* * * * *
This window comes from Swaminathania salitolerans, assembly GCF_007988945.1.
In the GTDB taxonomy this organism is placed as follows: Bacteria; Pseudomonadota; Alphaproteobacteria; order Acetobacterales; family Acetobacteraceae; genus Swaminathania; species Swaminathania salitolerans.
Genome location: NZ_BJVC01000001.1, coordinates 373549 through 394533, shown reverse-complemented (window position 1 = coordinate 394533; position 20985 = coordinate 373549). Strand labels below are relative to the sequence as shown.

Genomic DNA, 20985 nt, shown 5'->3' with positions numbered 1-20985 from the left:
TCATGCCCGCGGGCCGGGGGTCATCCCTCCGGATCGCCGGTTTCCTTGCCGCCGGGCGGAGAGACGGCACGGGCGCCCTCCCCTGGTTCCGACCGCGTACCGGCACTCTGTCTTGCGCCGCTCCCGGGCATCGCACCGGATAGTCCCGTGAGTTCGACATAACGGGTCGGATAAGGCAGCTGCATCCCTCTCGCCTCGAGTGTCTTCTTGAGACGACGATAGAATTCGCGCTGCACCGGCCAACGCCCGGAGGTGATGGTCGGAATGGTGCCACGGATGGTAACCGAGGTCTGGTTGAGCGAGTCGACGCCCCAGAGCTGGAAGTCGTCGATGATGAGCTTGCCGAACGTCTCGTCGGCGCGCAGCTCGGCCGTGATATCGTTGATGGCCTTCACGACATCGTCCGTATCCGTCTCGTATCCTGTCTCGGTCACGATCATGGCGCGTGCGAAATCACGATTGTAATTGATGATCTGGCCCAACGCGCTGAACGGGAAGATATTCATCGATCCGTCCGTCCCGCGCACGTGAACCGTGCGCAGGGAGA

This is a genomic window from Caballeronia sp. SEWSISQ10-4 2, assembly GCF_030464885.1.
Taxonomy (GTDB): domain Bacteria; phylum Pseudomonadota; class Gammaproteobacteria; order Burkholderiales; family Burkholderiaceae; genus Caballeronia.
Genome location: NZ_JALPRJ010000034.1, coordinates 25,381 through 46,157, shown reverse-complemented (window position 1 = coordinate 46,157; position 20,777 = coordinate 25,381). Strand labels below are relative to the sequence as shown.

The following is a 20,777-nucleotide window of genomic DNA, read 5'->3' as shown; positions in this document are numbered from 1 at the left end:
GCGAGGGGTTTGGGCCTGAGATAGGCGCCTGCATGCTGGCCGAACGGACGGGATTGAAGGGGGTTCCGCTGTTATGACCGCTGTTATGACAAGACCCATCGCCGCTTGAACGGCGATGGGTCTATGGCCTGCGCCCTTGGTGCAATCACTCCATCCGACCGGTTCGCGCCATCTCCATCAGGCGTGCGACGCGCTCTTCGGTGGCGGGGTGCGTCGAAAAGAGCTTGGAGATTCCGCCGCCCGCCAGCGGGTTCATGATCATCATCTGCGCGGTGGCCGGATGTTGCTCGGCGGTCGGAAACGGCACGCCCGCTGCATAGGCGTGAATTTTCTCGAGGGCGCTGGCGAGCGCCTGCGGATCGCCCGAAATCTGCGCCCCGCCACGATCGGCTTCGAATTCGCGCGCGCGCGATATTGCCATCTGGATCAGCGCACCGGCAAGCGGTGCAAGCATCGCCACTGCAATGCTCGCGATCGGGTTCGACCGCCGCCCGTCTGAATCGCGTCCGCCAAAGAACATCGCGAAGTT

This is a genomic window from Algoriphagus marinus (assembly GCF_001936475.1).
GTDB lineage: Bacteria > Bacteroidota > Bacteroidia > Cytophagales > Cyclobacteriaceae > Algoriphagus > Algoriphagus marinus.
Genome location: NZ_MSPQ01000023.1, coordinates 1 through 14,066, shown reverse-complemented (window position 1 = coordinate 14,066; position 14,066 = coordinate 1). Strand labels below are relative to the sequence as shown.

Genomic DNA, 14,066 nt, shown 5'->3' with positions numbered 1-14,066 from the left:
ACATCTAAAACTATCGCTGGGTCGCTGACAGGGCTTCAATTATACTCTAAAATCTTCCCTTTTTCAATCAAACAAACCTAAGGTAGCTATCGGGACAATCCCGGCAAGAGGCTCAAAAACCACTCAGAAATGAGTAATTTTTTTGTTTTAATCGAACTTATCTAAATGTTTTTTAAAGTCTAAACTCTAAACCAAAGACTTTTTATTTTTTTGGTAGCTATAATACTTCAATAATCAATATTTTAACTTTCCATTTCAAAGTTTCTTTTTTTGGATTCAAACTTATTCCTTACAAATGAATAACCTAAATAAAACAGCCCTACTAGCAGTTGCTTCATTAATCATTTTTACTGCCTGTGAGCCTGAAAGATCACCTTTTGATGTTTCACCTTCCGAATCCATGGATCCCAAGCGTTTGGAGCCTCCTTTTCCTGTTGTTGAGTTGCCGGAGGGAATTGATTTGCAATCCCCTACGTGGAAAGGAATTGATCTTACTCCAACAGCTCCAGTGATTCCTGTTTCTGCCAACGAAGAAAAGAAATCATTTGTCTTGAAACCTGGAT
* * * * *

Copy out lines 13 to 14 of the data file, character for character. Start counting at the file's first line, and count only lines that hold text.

Genome location: NZ_MSPQ01000023.1, coordinates 1 through 14,066, shown reverse-complemented (window position 1 = coordinate 14,066; position 14,066 = coordinate 1). Strand labels below are relative to the sequence as shown.

Genomic DNA, 14,066 nt, shown 5'->3' with positions numbered 1-14,066 from the left: